Christian Belief Through the Lens of Cognitive Science: Part 2 of 6

By Valerie Tarico

Why God has a human mind.

Jesus was a human, fathered by a god and born to a virgin. He died for three days and was resurrected. His death was a sacrifice, an offering or propitiation. It brings favor for humans. He lives now in a realm where other supernatural beings interact with each other and sometimes intervene in human affairs.

Gradually the mainstream of the American public is becoming aware that none of these elements is unique to Christianity. Symbologists or scholars who specialize in understanding ancient symbols, tell us that the orthodox Jesus story, as it appears in our gospels, follows a specific sacred or mythic template that existed in the Ancient Near East long before Christianity or even Judaism. In part this is due to the flow of history. Religions emerge out of ancestor religions. Though the characters and details merge and morph, elements get carried through that allow us to track the lineage. The Gilgamesh and Noah flood-hero stories are similar because the Hebrew story descended from the Sumerian story . The same can be said of the Sumerian “Descent of Inana” and the Christian resurrection story. Even religions that exist side by side borrow elements from each other -- a process called syncretism.

But another reason for similarities among religious stories is that all of them are carried by human minds. To quote cognitive scientist, Pascal Boyer, “Evolution by natural selection gave us a particular kind of mind so that only particular kinds of religious notions can be acquired. (p. 4) . . . All human beings can easily acquire a certain range of religious notions and communicate them to others” (Religion Explained, p. 3) Our supernatural notions are shaped by the built-in structures that let us acquire, sort, and access information efficiently, especially information about other people.

You may have heard the old adage: If dogs had a god, God would be a dog; if horses had a god, God would be a horse . . . . Humans are more inventive than dogs and horses, and not all human gods or magical beings have human bodies. They do, however, have human psyches—minds with quirks and limitations that are peculiar to our species. Philosopher John Locke believed that the human mind was a tabula rasa, a blank slate. We now know this not to be the case. (Leda, Principle 4). Because we need to learn so much so fast, certain assumptions are actually built in. This allows us to generalize from a few bits of data to a big fund of knowledge. It lets us know more than we have actually experienced or been told.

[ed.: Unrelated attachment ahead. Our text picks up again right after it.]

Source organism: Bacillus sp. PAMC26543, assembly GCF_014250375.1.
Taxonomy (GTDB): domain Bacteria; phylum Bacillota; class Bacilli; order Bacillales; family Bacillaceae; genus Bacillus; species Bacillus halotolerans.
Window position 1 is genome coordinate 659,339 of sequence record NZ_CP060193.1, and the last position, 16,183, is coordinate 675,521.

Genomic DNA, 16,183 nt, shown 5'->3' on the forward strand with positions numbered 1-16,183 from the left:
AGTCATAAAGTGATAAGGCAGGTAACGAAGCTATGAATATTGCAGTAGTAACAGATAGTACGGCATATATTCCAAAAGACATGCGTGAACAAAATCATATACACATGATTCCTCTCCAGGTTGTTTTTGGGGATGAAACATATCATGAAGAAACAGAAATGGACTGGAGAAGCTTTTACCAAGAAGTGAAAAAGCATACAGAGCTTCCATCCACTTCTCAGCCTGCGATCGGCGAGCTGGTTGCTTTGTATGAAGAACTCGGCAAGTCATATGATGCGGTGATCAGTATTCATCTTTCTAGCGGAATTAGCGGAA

Let me give you an example that will illustrate the point. If I tell you that my "guarg," Annie, just made a baby by laying an egg and sitting on it, your brain says: Guargs (not just Valerie’s guarg) are non-human animals that reproduce by laying eggs. You have different categories in your brain for animal reproductive systems, and putting one guarg in the egg laying category puts them all there. To oversimplify, we have a built in filing system. Most of the labels actually start out blank, but some of them don’t. The preprinted labels appear to include: human, non-human animal, plant, man-made object, natural object.

A large percentage of our mental architecture is specialized “domain specific” structures for processing information about other humans. We homo sapiens are social information specialists; that is our specialized niche in this world. Our survival and wellbeing depend mostly on smarts rather than teeth, claws, stealth or an innate sense of direction, and most of the information we need to survive and flourish comes from other humans. Our greatest threats also come from our own species--people who seek to out-compete, exploit or kill us. For this reason, our brains are optimized to process information from and about other humans.

How does all of this affect religion?

Here is a concrete example. Our brains have a specialized facial recognition module. Studies of infants and brain injuries have taught us much of what is known about the inborn structures of our minds, and we know about the facial recognition modal from both. Shortly after birth, babies are uniquely attracted to two round circles with a slash beneath them. Later on, brain injury or developmental anomalies can produce a disorder in which people cannot recognize faces, including their own(!)—even though other kinds of visual processing are perfectly intact. This is called prosopagnosia. Most of the time, though, our facial recognition module overfunctions rather than underfunctioning. In ambiguous situations—looking at clouds, rocks, lumps of clay, or ink blots--we have a tendency to see faces. Our brains automatically activate our facial recognition machinery even though it doesn’t really apply. Through history people have seen gods, demons, ghosts looking at them. Christians, whose interpretation of hazy shapes is further shaped by belief in specific supernatural persons see Jesus, the Virgin Mary, an angel, a demon, or even Satan.

This illustrates a broader point that cannot be overemphasized in understanding the psychology of religion: when faced with unknowns and ambiguities, our brains activate inborn information modules even when they don’t really apply. We take unfamiliar situations and even random data and perceive patterns that are inherent, not in the external world, but in our own minds. Furthermore, our pattern recognition systems err on the side of being overactive rather than underactive. This is called apophenia. It is alarming to look at a face and not see it immediately as a face; it is quite common to see a face in an array of leaves or shadows.